Basic optimization techniques that include an understanding of math functions and how to simplify can go a long way towards better performance. “When optimizing for a parallel SIMD system such as the Intel Xeon Phi coprocessor, it is also important to make sure that the results match the scalar system. Using vector data may cause parts of the computer program to be re-written, so that the compiler can generate vector code.”
At SC15, Intel talked about some transformational high-performance computing technologies and the architecture—Intel® Scalable System Framework (Intel® SSF). Intel describes Intel SSF as “an advanced architectural approach for simplifying the procurement, deployment, and management of HPC systems, while broadening the accessibility of HPC to more industries and workloads.” Intel SSF is designed to eliminate the traditional bottlenecks; the so called power, memory, storage, and I/O walls that system builders and operators have run into over the years.
“With high frequency trading becoming so important, the overall system performance, starting with the acquisition of the data from various markets through to the buy or sell decision relies on low latency between various parts of the system. The feed handlers, which accept the data in various formats, can be multithreaded and take advantage of coprocessors such as the Intel Xeon Phi. The NIC on a system waits for the packets to arrive and can then the information to a specified core on the Intel Xeon Phi coprocessor system for processing.”
“The Amber Molecular Dynamics software is a well known and understood application for the structural dynamics of large biological molecules. With modern computer systems, a speedup in the computations can lead to studying events that occur on longer timescales, as well as statistical convergences. By incorporating the Intel Xeon Phi coprocessor into the workflow on a compute server, additional speedups can be obtained.”
In the pantheon of HPC grand challenges, weather forecasting and long term climate simulation rank right up there with the most complex and computationally demanding problems in astrophysics, aeronautics, fusion power, exotic materials, and earthquake prediction, to name just a few. This special reports looks at how HPC takes on the challenge of global weather forecasting and climate research.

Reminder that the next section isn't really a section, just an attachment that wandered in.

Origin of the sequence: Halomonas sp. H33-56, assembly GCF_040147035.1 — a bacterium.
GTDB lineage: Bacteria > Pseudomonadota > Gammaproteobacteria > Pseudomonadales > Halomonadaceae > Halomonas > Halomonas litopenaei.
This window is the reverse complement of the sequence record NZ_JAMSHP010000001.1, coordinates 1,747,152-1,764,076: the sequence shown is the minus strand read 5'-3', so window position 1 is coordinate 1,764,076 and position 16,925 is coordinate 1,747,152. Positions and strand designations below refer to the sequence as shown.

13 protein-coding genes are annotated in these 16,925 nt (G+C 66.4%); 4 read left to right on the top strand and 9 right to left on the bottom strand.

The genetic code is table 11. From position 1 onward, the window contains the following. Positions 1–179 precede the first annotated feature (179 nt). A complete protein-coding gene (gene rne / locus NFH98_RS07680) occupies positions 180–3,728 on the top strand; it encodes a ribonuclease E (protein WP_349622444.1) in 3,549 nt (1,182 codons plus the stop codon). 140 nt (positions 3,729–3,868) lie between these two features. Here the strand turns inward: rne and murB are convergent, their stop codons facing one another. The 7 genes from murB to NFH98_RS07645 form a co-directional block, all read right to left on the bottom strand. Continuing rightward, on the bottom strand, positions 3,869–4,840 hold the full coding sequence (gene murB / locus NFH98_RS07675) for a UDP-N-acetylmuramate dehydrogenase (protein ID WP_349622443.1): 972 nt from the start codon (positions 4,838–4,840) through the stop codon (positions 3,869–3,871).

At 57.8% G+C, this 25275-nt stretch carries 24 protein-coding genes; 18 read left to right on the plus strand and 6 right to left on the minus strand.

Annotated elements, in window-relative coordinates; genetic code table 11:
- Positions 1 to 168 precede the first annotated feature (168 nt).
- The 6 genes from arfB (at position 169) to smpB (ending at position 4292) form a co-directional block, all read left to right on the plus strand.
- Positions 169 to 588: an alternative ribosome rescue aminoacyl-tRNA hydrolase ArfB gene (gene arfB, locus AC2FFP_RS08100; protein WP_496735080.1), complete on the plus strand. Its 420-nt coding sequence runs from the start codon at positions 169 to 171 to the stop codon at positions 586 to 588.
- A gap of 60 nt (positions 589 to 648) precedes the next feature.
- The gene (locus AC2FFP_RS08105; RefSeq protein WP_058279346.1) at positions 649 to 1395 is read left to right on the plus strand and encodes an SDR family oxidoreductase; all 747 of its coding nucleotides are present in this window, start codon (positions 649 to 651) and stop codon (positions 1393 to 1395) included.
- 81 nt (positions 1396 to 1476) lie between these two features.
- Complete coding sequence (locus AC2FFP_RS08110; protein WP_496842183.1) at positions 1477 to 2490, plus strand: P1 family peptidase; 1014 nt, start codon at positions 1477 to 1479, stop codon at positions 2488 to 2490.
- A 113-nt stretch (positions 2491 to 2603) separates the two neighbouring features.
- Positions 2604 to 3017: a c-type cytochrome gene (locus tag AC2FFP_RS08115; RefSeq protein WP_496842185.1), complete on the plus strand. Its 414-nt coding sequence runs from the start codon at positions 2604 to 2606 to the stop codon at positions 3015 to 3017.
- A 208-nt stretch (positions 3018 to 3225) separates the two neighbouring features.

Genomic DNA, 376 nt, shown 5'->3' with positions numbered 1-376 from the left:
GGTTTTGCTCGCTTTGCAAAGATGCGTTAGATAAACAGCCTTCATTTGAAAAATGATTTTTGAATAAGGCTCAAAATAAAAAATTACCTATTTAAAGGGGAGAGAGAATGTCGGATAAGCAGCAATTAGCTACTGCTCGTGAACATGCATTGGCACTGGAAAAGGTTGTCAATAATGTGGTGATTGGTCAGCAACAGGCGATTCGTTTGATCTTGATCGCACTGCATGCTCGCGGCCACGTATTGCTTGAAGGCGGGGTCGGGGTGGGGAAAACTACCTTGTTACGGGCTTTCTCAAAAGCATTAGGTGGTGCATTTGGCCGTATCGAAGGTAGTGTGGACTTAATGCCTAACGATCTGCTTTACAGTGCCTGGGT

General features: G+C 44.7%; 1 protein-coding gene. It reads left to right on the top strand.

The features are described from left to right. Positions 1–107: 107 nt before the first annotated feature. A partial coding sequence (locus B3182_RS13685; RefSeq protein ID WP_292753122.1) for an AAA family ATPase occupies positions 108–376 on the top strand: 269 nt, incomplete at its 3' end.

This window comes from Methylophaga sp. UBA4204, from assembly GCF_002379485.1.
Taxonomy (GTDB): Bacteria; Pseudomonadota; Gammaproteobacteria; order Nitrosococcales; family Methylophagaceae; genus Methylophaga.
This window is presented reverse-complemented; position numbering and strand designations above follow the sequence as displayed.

Drug discovery has accelerated with the advent of high performance computing and new algorithms. “A structural bioinformatics algorithm, eFindSuite, can be used to demonstrate how moving the code to a highly parallel implementation can speed up the computation, by using both the Intel Xeon processor and the Intel Xeon Phi coprocessor. eFindSuite is implemented in both Fortran 77 and C++.”
VDI or Virtual Desktop Infrastructure helps companies save money, time and resources. Instead of large bulky machines on every desk in the office, companies can connect multiple workstations to a single computer using thin clients. Instead of replacing individual desktops every year, companies only have to replace thin clients every 5 years. And when it comes time to do updates, the IT staff updates the one computer instead of spending time updating every individual workstation.
The Smith-Waterman algorithm is widely used for pairwise DNA sequence alignment. The computation, consisting of looking for pattern in very long strings of the DNA alphabet, is very demanding. Using the Intel Xeon Phi, tremendous performance gains can be obtained, as long as the algorithms have been modified to take advantage of parallelism.
“Microphysics provides atmospheric heat and moisture tendencies. This module has been optimized to take advantage of the Intel Xeon Phi coprocessor. However, some manual optimization can lead to even greater performance gains. By using manual optimizations, the overall speedup on a host CPU (Intel Xeon E5-2670) was 2.8 X, while the performance of running on the Intel Xeon Phi coprocessor was 3.5 X.”